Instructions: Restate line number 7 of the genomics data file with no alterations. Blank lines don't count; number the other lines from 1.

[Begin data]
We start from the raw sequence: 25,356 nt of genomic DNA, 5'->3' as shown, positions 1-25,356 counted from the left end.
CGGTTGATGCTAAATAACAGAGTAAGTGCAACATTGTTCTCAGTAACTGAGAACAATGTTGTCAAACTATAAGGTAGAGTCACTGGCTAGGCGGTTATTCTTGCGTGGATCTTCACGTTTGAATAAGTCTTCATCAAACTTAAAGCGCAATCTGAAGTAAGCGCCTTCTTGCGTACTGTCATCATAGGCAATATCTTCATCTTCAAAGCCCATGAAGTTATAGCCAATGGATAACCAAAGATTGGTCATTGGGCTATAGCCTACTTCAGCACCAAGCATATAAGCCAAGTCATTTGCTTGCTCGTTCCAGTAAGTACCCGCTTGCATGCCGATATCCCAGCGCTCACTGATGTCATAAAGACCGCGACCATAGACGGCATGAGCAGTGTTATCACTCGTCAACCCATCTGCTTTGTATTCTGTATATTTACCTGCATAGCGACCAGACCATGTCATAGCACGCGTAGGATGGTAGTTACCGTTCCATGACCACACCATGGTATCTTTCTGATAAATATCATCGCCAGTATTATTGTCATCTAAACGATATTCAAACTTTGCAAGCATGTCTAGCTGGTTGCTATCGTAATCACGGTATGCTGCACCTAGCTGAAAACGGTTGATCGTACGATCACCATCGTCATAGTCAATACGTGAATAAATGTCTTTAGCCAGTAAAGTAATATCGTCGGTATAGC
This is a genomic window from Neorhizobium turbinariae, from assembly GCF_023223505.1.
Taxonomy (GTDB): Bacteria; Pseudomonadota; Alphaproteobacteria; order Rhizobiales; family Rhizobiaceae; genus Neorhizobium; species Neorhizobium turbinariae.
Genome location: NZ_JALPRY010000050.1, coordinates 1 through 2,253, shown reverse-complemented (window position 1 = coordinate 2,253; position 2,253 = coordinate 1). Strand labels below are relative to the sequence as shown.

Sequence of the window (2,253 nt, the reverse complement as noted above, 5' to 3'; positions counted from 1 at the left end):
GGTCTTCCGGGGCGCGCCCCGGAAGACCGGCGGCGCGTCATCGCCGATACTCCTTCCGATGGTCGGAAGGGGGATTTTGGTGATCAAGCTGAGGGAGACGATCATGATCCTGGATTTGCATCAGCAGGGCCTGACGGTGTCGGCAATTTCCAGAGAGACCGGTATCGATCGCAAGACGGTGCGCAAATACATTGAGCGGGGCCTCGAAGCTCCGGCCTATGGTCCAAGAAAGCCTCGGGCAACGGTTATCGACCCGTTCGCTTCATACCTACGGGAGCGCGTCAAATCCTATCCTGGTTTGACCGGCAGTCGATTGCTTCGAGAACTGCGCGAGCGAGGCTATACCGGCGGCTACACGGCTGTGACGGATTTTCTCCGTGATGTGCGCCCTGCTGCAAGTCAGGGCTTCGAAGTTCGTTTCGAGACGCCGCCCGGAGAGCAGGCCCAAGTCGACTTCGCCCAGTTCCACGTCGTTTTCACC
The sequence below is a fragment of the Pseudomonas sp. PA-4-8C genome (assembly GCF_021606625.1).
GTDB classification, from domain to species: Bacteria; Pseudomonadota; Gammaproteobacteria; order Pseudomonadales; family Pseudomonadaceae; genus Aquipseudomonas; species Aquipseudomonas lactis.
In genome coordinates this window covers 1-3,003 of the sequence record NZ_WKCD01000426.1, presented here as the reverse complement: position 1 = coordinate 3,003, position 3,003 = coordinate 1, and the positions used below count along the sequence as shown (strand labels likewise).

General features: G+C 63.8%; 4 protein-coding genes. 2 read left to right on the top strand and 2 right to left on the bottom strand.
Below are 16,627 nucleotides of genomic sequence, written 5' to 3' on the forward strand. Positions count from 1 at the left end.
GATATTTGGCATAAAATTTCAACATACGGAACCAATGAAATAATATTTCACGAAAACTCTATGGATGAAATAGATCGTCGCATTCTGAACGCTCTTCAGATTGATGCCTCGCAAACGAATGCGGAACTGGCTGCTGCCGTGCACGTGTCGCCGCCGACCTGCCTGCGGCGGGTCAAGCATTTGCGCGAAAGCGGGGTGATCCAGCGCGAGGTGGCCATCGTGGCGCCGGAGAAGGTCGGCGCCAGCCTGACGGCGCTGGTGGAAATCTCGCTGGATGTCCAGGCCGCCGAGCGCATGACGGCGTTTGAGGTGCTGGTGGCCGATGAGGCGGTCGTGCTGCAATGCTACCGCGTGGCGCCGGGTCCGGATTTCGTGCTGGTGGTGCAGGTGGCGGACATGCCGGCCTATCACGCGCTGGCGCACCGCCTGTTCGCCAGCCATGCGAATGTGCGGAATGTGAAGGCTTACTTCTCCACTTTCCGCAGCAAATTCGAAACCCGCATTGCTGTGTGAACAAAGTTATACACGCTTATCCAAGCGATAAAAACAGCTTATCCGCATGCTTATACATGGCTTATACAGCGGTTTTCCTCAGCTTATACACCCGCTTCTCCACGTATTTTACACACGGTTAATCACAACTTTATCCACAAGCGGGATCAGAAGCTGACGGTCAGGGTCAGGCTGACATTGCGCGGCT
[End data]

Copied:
GGTCTTCCGGGGCGCGCCCCGGAAGACCGGCGGCGCGTCATCGCCGATACTCCTTCCGATGGTCGGAAGGGGGATTTTGGTGATCAAGCTGAGGGAGACGATCATGATCCTGGATTTGCATCAGCAGGGCCTGACGGTGTCGGCAATTTCCAGAGAGACCGGTATCGATCGCAAGACGGTGCGCAAATACATTGAGCGGGGCCTCGAAGCTCCGGCCTATGGTCCAAGAAAGCCTCGGGCAACGGTTATCGACCCGTTCGCTTCATACCTACGGGAGCGCGTCAAATCCTATCCTGGTTTGACCGGCAGTCGATTGCTTCGAGAACTGCGCGAGCGAGGCTATACCGGCGGCTACACGGCTGTGACGGATTTTCTCCGTGATGTGCGCCCTGCTGCAAGTCAGGGCTTCGAAGTTCGTTTCGAGACGCCGCCCGGAGAGCAGGCCCAAGTCGACTTCGCCCAGTTCCACGTCGTTTTCACC